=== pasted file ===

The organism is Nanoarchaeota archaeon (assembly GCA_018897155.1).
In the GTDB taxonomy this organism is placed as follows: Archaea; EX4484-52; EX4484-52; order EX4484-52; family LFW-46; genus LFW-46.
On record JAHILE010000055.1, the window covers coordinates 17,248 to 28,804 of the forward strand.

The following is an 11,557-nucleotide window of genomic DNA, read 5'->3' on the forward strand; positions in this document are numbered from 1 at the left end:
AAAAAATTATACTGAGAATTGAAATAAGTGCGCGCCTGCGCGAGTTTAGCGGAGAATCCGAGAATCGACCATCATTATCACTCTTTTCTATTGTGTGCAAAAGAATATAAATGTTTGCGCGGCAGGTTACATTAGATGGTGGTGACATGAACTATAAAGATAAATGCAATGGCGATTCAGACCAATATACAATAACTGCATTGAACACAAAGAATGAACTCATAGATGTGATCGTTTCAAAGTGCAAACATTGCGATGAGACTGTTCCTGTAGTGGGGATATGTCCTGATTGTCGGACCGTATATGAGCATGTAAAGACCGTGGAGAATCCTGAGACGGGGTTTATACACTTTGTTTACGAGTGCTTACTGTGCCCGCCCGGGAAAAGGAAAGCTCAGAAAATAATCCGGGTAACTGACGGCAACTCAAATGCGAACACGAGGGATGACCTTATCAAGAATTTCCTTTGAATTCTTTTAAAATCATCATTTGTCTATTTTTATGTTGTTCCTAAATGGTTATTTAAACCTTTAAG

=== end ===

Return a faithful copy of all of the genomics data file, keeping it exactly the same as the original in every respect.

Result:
The organism is Nanoarchaeota archaeon (assembly GCA_018897155.1).
In the GTDB taxonomy this organism is placed as follows: Archaea; EX4484-52; EX4484-52; order EX4484-52; family LFW-46; genus LFW-46.
On record JAHILE010000055.1, the window covers coordinates 17,248 to 28,804 of the forward strand.

The following is an 11,557-nucleotide window of genomic DNA, read 5'->3' on the forward strand; positions in this document are numbered from 1 at the left end:
AAAAAATTATACTGAGAATTGAAATAAGTGCGCGCCTGCGCGAGTTTAGCGGAGAATCCGAGAATCGACCATCATTATCACTCTTTTCTATTGTGTGCAAAAGAATATAAATGTTTGCGCGGCAGGTTACATTAGATGGTGGTGACATGAACTATAAAGATAAATGCAATGGCGATTCAGACCAATATACAATAACTGCATTGAACACAAAGAATGAACTCATAGATGTGATCGTTTCAAAGTGCAAACATTGCGATGAGACTGTTCCTGTAGTGGGGATATGTCCTGATTGTCGGACCGTATATGAGCATGTAAAGACCGTGGAGAATCCTGAGACGGGGTTTATACACTTTGTTTACGAGTGCTTACTGTGCCCGCCCGGGAAAAGGAAAGCTCAGAAAATAATCCGGGTAACTGACGGCAACTCAAATGCGAACACGAGGGATGACCTTATCAAGAATTTCCTTTGAATTCTTTTAAAATCATCATTTGTCTATTTTTATGTTGTTCCTAAATGGTTATTTAAACCTTTAAG